Matching marks while also ignoring marks

Is it possible to match a mark glyph in a sequence (to chain a lookup on it) but also ignore other mark glyphs in that sequuence (including other copies of the glyph itself)? Probably best understood by example.

With the sequence "a MARK b c" I want to chain a lookup on the MARK, whether or not there's another MARK between the b and the c.

I tried this:

lookupFlags IgnoreMarks
sub a MARK' lookup lu b c;
but it didn't match at all. Using a MarkFilteringSet did match, but it didn't match the "a MARK b MARK c" case.

I could, of course, write out all the possibilities:
sub a MARK' lookup lu b c;
sub a MARK' lookup lu b MARK c;
But my real situation has a longer context and a lot more combinations, and although I have Python and I can make class-based lookups, it's just ugly so I'd rather not enumerate them all if there's a better way to do it. 

Comments

  • edited August 11
    Hi Simon,
    this is possible using microsoft VOLT.
    You can choose the process marks filtering by Class
    There is a diference between Class and Group in VOLT.
    Sami
  • Simon CozensSimon Cozens Posts: 446
    Hmmm... I wonder how that would work. What lookup flag would it translate to? I have a feeling that if it does work, it probably relies on different behavior between useMarkFilteringSet and markAttachmentType, and I'm not sure that's something that should be relied on.

    Would you mind making an example font for me?
  • Would you mind making an example font for me?
    SBL hebrew font is good example.
    http://www.sbl-site.org/Fonts/SBL_Hbrw.ttf
  • Did you try ‘UseMarkFilteringSet’?
  • Simon CozensSimon Cozens Posts: 446
    Did you try ‘UseMarkFilteringSet’?

    Yes, but no luck:

    @below_dots = [sdb ddb tdb];
    
    lookup Routine_1 { sub @below_dots by [sdb.yb ddb.yb tdb.yb]; } Routine_1;
    
    lookup Routine_4 {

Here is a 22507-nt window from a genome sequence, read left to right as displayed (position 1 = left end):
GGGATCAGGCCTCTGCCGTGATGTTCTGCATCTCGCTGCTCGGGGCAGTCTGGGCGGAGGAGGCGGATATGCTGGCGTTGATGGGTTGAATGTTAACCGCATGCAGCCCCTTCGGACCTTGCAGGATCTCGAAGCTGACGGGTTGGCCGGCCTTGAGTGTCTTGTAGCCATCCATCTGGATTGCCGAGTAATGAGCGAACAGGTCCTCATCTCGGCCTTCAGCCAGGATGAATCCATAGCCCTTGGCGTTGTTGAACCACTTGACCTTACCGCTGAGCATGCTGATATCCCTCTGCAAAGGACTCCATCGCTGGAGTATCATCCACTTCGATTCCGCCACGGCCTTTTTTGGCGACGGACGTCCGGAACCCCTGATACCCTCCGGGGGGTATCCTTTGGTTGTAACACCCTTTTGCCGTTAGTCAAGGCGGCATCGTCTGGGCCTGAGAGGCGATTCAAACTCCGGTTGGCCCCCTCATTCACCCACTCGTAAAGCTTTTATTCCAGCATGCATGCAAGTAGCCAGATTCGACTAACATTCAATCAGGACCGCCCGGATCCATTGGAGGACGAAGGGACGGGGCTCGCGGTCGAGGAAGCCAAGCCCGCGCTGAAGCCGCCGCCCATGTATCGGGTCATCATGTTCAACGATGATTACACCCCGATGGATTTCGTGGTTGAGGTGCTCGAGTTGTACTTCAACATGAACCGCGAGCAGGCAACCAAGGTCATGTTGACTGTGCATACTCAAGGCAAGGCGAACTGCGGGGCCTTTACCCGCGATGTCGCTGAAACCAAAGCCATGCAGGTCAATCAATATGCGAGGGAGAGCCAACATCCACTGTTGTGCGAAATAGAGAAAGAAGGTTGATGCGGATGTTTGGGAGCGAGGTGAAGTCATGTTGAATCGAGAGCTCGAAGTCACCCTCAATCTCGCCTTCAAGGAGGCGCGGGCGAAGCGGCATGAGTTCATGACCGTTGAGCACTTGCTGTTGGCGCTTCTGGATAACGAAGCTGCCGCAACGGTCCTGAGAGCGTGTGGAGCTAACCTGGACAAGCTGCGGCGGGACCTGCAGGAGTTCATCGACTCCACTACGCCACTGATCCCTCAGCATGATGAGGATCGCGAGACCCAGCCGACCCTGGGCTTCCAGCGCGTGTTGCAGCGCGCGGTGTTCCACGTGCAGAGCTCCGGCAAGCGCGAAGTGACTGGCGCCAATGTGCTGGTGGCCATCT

lookupflag UseMarkFilteringSet @below_dots;
        sub @inits @medis @below_dots' lookup Routine_1 BARI_YEf1;
    } Routine_4;
    
    Now if we have a sequence with @below_dots between the init and the medi, it does not match. (This makes sense, because we've told it to skip over anything that it's not a @below_dot, and so the dot after the init needs to match.)
    $ hb-shape font.ttf 'ببے'
    [BARI_YEf1=2+272|[email protected],58+0|[email protected],275+227|[email protected],97+0|[email protected],311+389]
    
    Enumerating the possibilities does work:
    lookup Routine_4 {
    	lookupflag UseMarkFilteringSet @below_dots;
        sub @inits @below_dots' lookup Routine_1  @medis BARI_YEf1;
        sub @inits @below_dots' lookup Routine_1  @medis' @below_dots' lookup Routine_1 BARI_YEf1;
    } Routine_4;
    
    If we put something other than @below_dots in the mark filtering set, then the rule does not match at all because the @below_dots have been skipped over.
  • John HudsonJohn Hudson Posts: 1,902
    You need to separate out the marks you want to process and the marks you want to ignore. In VOLT, you'd do this by setting up a group of marks to be ignored in this specific lookup, and then compile that to a Mark Filtering Set referenced in the ignore marks field for the lookup (in the VOLT UI, you indicate that the group should be compiled to a Mark Filter Set by preceding the name of the group in the lookup ignore marks field with *).

    I consider Mark Attachment Class to be essentially obsolete for mark filtering purposes. Mark Attachment Classes have to be exclusive, i.e. the same mark cannot be included in more than one Mark Attachment Class, which makes them useless for lots of purposes. In recent projects, I have simply used Mark Filtering Sets for all ignore marks filtering groups, regardless of whether they are exclusive or not.
  • Simon CozensSimon Cozens Posts: 446
    You need to separate out the marks you want to process and the marks you want to ignore.
    Right - the problem is that these are not distinct sets. I literally want to match a thing and ignore all other instances of the same thing. I'm coming to the conclusion it's not possible; enumerating the possibilities it is, then...
  • John HudsonJohn Hudson Posts: 1,902
    I literally want to match a thing and ignore all other instances of the same thing.

    That's the sort of situation that can lead to adding duplicate glyphs under different names, so you can use GSUB to contextually set up distinct sets.
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